The bot makes important contributions:
- Through a safe and secure self-diagnosis option, it reduces hospitals’ burden in preliminary diagnosis;
- Offers government administrators actionable points on clusters, outbreak likelihood;
- Based on a combination of symptoms, medical history, travel history, etc., it helps in giving the right information to patients, considering the spread of false alarm these days (should you quarantine yourself, should you go for testing. etc.).
Currently, the Telangana state government uses the healthcare bot in its mobile application to screen patients. The ICMR, hospitals attached to the All India Institutes of Medical Sciences, and several other private hospitals, too, use the bot, which so far has enabled 7,500 self-assessments.
For bureaucrats tasked with monitoring healthcare projects in populous states, having an automated system screening patients helps in freeing up resources. “Testing becomes an important aspect of fighting Covid-19 and as the healthcare system is stretched, it is great to have an automated system in the palm of your hands to help people self-diagnose and go to hospitals only if at risk,” said Jayesh Ranjan, Secretary-Information Technology, Government of Telangana.
Field service management
Under a strict lockdown, field services become important more than ever. Confined within their homes for well over a month now, Indian citizens have adjusted to the new normal valiantly. But supply of essentials and care for the elderly have posed a challenge for governments and do-gooders, given the scale of the crisis facing us.
In order to help with routing service requests efficiently to those working in the field, Freshworks has enabled the creation of ‘tickets’ on its Freshdesk mobile application. Automatically generated, they contain the information required to route service requests received from the public to a volunteer, medical professional or any other personnel working in the field.
Freshworks has ensured that a call is executed via a hyperlink from the ticket, proceeding toward an external Computer-Telephony Integration system, meaning the possibility of personal mobile phone usage is eliminated.
The Field Service Management module is live in Karnataka for a government-led volunteer group called Corona Warriors. More states could join soon.
Innovations at the eleventh hour
Some quick-fire innovations were made in record time for all these projects, offering an exciting challenge for our technology teams. For example, our flagship product Freshdesk had, for the first time, a click-to-call option. This meant a doctor just needed to click a button on the mobile app to create a bridge call with the person in need of medical advice. The calls are facilitated by an external service provider through an API integration.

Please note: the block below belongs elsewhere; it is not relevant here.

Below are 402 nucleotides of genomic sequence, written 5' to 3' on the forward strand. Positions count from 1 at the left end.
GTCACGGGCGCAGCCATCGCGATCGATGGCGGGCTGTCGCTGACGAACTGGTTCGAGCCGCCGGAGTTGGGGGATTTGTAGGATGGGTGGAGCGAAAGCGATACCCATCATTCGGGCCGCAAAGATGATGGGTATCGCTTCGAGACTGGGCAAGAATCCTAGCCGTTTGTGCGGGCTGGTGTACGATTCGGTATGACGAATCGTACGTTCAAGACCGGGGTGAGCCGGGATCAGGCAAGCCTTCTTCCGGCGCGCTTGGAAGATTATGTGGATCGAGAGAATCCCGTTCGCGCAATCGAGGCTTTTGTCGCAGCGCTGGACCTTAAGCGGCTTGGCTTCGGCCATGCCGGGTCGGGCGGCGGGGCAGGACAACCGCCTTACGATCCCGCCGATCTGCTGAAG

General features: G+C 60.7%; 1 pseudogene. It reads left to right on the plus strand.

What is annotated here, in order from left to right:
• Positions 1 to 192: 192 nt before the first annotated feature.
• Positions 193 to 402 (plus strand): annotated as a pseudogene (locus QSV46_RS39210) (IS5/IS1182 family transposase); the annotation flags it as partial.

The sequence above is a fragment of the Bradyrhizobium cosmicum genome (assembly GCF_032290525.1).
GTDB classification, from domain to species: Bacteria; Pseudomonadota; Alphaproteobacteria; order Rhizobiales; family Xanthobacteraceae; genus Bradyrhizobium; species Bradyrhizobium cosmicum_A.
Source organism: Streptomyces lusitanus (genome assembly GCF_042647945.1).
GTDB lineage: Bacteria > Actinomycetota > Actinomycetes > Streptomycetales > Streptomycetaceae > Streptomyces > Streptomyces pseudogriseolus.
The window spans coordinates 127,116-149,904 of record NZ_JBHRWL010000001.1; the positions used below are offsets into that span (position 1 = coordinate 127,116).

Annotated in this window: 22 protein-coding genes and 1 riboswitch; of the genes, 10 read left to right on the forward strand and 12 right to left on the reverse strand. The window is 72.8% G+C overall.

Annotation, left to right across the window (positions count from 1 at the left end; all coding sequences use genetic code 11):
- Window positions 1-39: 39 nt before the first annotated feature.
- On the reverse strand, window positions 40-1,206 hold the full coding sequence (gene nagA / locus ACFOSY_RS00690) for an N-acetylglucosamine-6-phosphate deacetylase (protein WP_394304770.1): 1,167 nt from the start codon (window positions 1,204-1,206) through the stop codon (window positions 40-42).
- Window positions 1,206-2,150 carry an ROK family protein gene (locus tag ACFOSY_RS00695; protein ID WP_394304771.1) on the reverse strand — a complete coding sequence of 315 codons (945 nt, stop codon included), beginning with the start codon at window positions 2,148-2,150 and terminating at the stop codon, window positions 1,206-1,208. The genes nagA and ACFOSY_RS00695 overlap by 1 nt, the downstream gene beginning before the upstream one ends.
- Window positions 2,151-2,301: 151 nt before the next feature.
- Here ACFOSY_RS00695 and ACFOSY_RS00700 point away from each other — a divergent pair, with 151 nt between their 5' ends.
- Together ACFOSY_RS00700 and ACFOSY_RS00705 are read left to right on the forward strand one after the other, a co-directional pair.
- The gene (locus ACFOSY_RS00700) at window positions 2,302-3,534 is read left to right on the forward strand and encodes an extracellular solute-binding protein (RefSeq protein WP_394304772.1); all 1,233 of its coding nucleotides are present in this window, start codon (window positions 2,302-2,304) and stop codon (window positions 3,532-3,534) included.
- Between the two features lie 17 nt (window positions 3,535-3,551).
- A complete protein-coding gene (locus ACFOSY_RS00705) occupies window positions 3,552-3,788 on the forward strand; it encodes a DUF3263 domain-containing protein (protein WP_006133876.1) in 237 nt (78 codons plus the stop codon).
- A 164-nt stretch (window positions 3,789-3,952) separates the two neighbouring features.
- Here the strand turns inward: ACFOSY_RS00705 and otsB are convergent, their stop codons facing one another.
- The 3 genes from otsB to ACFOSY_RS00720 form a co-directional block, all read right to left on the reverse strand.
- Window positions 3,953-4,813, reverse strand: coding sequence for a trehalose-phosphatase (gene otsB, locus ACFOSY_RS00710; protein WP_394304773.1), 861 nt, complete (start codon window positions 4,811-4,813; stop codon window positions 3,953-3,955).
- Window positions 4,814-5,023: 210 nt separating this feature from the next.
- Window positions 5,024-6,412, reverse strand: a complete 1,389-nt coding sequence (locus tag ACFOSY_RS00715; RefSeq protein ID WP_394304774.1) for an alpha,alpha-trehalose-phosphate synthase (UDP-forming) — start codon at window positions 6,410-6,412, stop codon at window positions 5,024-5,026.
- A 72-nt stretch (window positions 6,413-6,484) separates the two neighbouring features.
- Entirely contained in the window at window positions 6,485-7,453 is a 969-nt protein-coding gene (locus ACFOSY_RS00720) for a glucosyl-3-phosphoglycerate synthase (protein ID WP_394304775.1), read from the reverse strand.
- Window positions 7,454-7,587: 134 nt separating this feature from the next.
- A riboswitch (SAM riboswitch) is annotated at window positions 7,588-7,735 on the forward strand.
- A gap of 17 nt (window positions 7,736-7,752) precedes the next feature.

If this was a cool addition to Freshdesk, the healthcare bot project taught us how to frame the right questions to avoid multiple interpretations; this was besides the challenge of making it work in vernacular. Through multiple iterations and corrections on the fly, our teams were able to hone the question workflow on the healthcare bot, which has crossed 7,500 self-assessments by the latest count.
Problems of scale always pursue large government projects like a specter. In this case, the number of calls that need to be facilitated every minute was nobody’s guess, meaning we have to provision a large capacity should the helplines get a massive load of calls. Says a team member who worked on API integration for calls: “The usual limit for an account is 700 calls a minute, but for this project [telemedicine] we have given 10 times that number!”
Well, one lives and learns…
All this, while working from home
Helping out governments during the coronavirus pandemic was more of an intuitive urge to do our bit than any elaborate planning done in advance. Executing the above projects meant a coming together of our pre-sales, product, and engineering teams—all working remotely.
Engineering and product teams had to tinker a bit on the new fields on the Freshdesk app, the bot-building exercise, and automation we hadn’t done before, besides working on integrations and marketplace applications. While we are proud of what we’ve done, there is much more to be done as we stand by India in containing the coronavirus.